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HistoryDec 07, 2017 - 9:03 p.m.

Open-Xchange: SSRF in VCARD photo upload functionality


FYI - Tested on local installation of App Suite 7.8.4 REV 14, CentOS 7.4, x64


I believe I may have found another SSRF re-direct vulnerability which again will allow port scanning of the App Suite server and the internal network, this is similar to my earlier report: #293847

The endpoint is the following which is used to import contacts via external VCARD files:


Pre-requisites to exploit this vulnerability are the following:

-Attacker server
-Attacker controlled domain name
-vcard file
-Valid session from login or anonymous link


The App Suite source code contains the following Java file which appears to be used to import a contact photograph via a URL, provided from a .vcard file:


The section of code at line numbers 427-465 does a decent job of ensuring that any URL entered is not a local address to the App Suite server. I had to modify my PoC from my previous report to take this into account.

Further in this file, is the below section which handles redirect requests, line numbers 479-491:

// Follow & check redirects recursively
            if (urlConnnection instanceof HttpURLConnection) {
                HttpURLConnection httpURLConnection = (HttpURLConnection) urlConnnection;
                int responseCode = httpURLConnection.getResponseCode();
                if (responseCode == HttpURLConnection.HTTP_MOVED_PERM || responseCode == HttpURLConnection.HTTP_MOVED_TEMP) {
                    String redirectUrl = urlConnnection.getHeaderField("Location");
                    return new LoadedImage(redirectUrl);
                if (responseCode &gt;= 400) {
                    addConversionWarning(warnings, "PHOTO", "image URL \"" + origUrlString + "\" appears not to be valid, skipping import.");
                    return NULL_RESULT;

My interpretation was that if a redirect was sent that matched the following:


Which translates to a HTTP 301 and302 response according to the following Java documentation:

The returned URL would be re-checked to make sure it is not a local address. The suspected vulnerability is the check of response codes 301 and 302, as it doesn’t take into account other HTTP re-direct response codes such as 303 and 305. However, further testing proved that standard response codes were being accepted as well, e.g. 301/302.

Note. I am not a programmer so the above analysis might be incorrect

###PoC Setup


The below PoC will contain the following files: (Attackers python web server running on TCP port 70, responses to all GET requests with a 301 re-direct to on a rotating TCP port (Attackers python script that will submit login credentials to obtain a session cookie and then send 20 post requests to upload a VCARD)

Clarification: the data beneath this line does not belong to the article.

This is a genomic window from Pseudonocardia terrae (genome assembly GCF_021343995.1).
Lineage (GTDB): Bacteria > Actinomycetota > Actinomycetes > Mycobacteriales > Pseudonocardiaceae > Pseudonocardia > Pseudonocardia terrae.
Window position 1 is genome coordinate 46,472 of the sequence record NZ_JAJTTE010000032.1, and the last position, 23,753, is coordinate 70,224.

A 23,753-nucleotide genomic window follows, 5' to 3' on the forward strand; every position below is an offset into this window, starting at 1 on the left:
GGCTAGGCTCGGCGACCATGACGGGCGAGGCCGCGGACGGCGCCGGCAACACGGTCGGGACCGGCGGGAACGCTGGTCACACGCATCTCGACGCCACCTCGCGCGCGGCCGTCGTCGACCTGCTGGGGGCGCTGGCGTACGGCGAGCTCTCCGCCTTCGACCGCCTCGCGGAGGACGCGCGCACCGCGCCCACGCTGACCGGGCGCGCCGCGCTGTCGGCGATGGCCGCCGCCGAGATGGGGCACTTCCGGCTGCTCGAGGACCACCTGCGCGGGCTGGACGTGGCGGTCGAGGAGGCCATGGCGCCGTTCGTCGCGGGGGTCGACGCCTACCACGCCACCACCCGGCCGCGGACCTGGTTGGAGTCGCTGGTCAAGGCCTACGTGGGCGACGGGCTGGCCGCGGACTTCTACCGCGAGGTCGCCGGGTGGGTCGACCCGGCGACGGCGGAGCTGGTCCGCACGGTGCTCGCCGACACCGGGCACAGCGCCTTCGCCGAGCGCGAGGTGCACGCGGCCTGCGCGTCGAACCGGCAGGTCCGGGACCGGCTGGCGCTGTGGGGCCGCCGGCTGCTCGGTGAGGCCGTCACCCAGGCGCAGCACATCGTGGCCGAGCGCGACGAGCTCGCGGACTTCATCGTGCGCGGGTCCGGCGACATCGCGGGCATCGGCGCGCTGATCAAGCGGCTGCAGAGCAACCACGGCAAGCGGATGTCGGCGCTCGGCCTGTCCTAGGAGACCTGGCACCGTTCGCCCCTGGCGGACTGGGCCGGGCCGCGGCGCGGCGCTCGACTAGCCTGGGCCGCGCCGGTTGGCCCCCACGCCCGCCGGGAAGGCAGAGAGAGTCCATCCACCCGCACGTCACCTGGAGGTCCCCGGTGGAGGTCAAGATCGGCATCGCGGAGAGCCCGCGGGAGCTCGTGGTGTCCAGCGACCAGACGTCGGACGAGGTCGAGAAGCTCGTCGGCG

test.vcard: (Attackers VCARD file based on the following example from Wikipedia The file contains the following URL entry which is used to upload a photo to the contact entry:


script_results.txt: (Results of HTTP response times per-port)


  1. The script will run on192.168.0.6(Attacker server), this will setup a Python webserver running onport 70 and will await a GET request.

  2. Netcat listeners are running on TCP port 2, 6, 8, and 10 to simulate listening ports that will accept HTTP connections on the App Suite server.

  3. will also run from the attacker server and connect to the target host**(, this will POSTtest.vcard** to the vulnerable endpoint multiples times, 20 by default. Make sure the test.vcard file is in the script working directory or it won’t be uploaded.

  4. The App Suite server will then carry out a DNS lookup to the photo URL which can be found in the vcard file

In this case I added the following in /etc/hosts: <Wi-Fi gateway IP address> on the App Suite server.

The reason I’ve added a public IP address is that the Java file will block a private address during the initial POST. So I used the gateway address on my home router to port-forward port 70 to port 70 on the attacker system ( I was using port 80 for something else in this case, hence the port change.

  1. The attacker webserver will send a 301 response back after each request with the following URL:<port number>. The port number will rotate on every GET request.

  2. The HTTP response time will then be logged to the script_output.txt file when a port connection attempt is made. Sorted in descending order of response time.


-Below are the results from the script_out.txt file. As you can see, the listening ports on the App-Suite server have the longest response times. (Port 2, 6, 8, 10)

2: [2.562081]
6: [2.557924]
10: [2.557095]
8: [2.556498]
1: [0.104492]
3: [0.044996]
9: [0.041817]
4: [0.037032]
7: [0.036648]
5: [0.036015]

-Below is an extract of the responses from the Netcat listeners on the App Suite server:

GET / HTTP/1.1
Cache-Control: no-cache
Pragma: no-cache
User-Agent: Java/1.8.0_151
Accept: text/html, image/gif, image/jpeg, *; q=.2, */*; q=.2
Connection: keep-alive

GET / HTTP/1.1
Cache-Control: no-cache
Pragma: no-cache
User-Agent: Java/1.8.0_151
Accept: text/html, image/gif, image/jpeg, *; q=.2, */*; q=.2
Connection: keep-alive

The following HTTP re-direct codes were attempted, results below:

300 - multiple choices, failed
301 - moved permanently, working
302 - found, working
303 - see other, working
305 - use proxy, working
307 - temporary redirect, failed
308 - permanent redirect, failed


Again, as with the previous report, this vulnerability can mainly be used for blind port scanning and IP discovery on the target host and any internal networks the target host has access to. There was no ability to extract files or access other data.

All the best.